“The first phone call I will make after this conference will be to [BT CEO] Ian Livingston,” Vodafone CEO Vittorio Colao said Monday while outlining the UK operator giant’s proposed £1 billion acquisition of Cable & Wireless Worldwide (CWW) on an investor call.

Livingston was (I like to imagine) pacing up and down in his office waiting impatiently for his BT landline to ring and for his Vodafone counterpart to explain himself. A long-standing alliance is at risk: for years, BT and Vodafone have been striking deals to use each others’ respective – and complimentary – networks; but Vodafone’s purchase of CWW will not only see CWW plug many of the gaps in Vodafone’s network that BT currently provides, but also put Vodafone in a position to go after the big ticket enterprise customers coveted by BT. With friends like these etc.

There are several existing relationships in place between the two firms – and Colao says he sees no reason why they shouldn’t continue (Livingston may disagree). Unlike many of its European counterparts, BT sold its mobile business years ago so relies on Vodafone whenever it needs some wireless, notably for its BT Mobile MVNO. In return, Vodafone is able to plug into BT’s vast Openzone Wi-Fi network and use its state-of-the-art 21CN network for backhaul.

But the CWW acquisition is a major play by Vodafone to strike out alone. Vodafone has lost ground in its domestic market in recent years, being overtaken in terms of UK sales first by Spanish-owned O2 and then slipping back further following the ‘Everything Everywhere’ merger between Orange UK (French) and T-Mobile UK (German). But Vodafone says that the addition of the CWW business will see it make the leap from fourth-place to second behind BT. The addition of CWW will double the size of Vodafone UK’s existing enterprise business and give the combined firm almost £7 billion in annual turnover, behind BT’s £15.6 billion.

Vodafone will inherit some key corporate contracts too, including retail giant Tesco and the UK police force, providing a useful springboard for Vodafone’s enterprise unit to expand beyond its current SME focus. These types of big-ticket contracts have become vital for BT in offsetting declines in its legacy phone business – and it now has a serious challenger.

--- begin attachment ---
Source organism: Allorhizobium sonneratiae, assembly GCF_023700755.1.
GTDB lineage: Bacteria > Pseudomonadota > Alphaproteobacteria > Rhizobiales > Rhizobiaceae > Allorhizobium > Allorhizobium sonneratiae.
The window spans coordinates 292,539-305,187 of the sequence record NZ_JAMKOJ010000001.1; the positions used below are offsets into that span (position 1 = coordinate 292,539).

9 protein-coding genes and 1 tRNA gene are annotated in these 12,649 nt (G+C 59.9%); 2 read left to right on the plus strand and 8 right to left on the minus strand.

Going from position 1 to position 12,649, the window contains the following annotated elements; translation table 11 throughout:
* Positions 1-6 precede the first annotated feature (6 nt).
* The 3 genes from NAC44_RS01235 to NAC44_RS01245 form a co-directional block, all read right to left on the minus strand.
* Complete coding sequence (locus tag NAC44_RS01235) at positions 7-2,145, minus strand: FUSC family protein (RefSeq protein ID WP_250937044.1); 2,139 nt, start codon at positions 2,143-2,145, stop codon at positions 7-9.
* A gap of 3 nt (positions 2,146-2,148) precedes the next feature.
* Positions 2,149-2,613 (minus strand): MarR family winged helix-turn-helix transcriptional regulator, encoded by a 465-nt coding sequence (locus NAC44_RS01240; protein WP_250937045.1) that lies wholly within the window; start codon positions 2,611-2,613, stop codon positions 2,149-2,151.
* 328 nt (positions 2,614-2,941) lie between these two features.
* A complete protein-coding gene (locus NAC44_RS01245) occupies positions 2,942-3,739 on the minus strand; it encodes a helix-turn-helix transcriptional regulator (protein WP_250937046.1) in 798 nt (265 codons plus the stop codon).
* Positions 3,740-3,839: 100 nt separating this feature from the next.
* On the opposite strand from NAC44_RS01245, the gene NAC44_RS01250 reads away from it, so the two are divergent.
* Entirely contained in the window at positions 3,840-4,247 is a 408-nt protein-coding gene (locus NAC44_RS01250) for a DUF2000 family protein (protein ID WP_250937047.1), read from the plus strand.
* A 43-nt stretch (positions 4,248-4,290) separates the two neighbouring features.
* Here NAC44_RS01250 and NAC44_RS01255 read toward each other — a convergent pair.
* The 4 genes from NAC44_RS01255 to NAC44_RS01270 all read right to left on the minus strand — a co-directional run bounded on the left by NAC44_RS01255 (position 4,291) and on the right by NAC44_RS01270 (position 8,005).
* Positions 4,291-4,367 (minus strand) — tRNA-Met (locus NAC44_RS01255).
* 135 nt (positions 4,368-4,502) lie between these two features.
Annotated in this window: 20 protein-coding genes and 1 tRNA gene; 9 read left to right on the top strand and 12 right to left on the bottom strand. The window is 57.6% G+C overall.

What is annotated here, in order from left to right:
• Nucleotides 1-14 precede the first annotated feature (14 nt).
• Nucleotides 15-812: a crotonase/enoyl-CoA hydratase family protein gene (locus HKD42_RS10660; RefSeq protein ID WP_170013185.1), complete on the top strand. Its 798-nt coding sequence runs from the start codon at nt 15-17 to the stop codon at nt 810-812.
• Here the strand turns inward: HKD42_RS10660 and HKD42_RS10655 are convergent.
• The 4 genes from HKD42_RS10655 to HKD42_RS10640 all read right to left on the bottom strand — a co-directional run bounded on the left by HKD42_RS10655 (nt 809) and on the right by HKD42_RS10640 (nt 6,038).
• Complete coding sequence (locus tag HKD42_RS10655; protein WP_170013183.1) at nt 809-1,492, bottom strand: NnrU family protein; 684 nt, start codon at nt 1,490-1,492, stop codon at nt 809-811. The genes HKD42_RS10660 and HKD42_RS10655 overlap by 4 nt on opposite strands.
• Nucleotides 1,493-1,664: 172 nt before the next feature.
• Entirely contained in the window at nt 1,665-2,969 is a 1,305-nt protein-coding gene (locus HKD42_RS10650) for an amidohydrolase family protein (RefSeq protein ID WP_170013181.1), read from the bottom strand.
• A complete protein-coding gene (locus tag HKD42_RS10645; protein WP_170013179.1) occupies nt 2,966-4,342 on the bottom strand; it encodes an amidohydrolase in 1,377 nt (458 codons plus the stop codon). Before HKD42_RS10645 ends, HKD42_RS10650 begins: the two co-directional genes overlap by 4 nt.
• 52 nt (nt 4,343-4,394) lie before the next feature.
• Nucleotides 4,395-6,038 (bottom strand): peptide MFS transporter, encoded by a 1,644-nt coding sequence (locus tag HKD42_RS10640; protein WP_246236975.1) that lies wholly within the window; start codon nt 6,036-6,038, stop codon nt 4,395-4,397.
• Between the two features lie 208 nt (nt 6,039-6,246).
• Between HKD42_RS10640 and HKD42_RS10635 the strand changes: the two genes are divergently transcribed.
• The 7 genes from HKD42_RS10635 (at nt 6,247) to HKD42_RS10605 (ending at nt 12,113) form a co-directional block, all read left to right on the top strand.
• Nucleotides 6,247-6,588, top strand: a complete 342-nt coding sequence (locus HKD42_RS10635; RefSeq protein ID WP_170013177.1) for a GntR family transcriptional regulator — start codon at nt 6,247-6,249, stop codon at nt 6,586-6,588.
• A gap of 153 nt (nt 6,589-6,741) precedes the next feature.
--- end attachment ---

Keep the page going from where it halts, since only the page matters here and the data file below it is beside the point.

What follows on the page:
Another motivation behind the purchase is CWW’s physical infrastructure, which will provide Vodafone with the UK fixed infrastructure it currently lacks. CWW has 20,000km of UK fibre, a prized asset for a mobile operator looking for affordable backhaul solutions that will allow it to support rapidly rising levels of data. Vodafone noted on the call that a third of its UK base station estate is within 100 metres of CWW’s fibre network, paving the way for what it termed “network rationalisation,” cost savings and (presumably) less reliance on leasing from BT.

CWW’s overseas assets aren’t bad either; a reason the business was also the subject of interest from India’s Tata Communications. It has an international network spanning 425,000km with 127 points-of-presence across 35 countries. This will allow Vodafone to support global clients and also handle much of its existing international traffic that it currently outsources to third parties.

Enough reasons, then, for Vodafone to shell out £1 billion for a company with a long history of financial troubles (it is fondly known as ‘Clueless & Useless’ in city circles). But Colao won’t be worrying too much about the reputation; it’s the assets he wants. He may end up losing a golfing buddy in BT’s Ian Livingston, but that will be a small price to pay for opening up a potentially lucrative new revenue stream for Vodafone UK.

Matt Ablott

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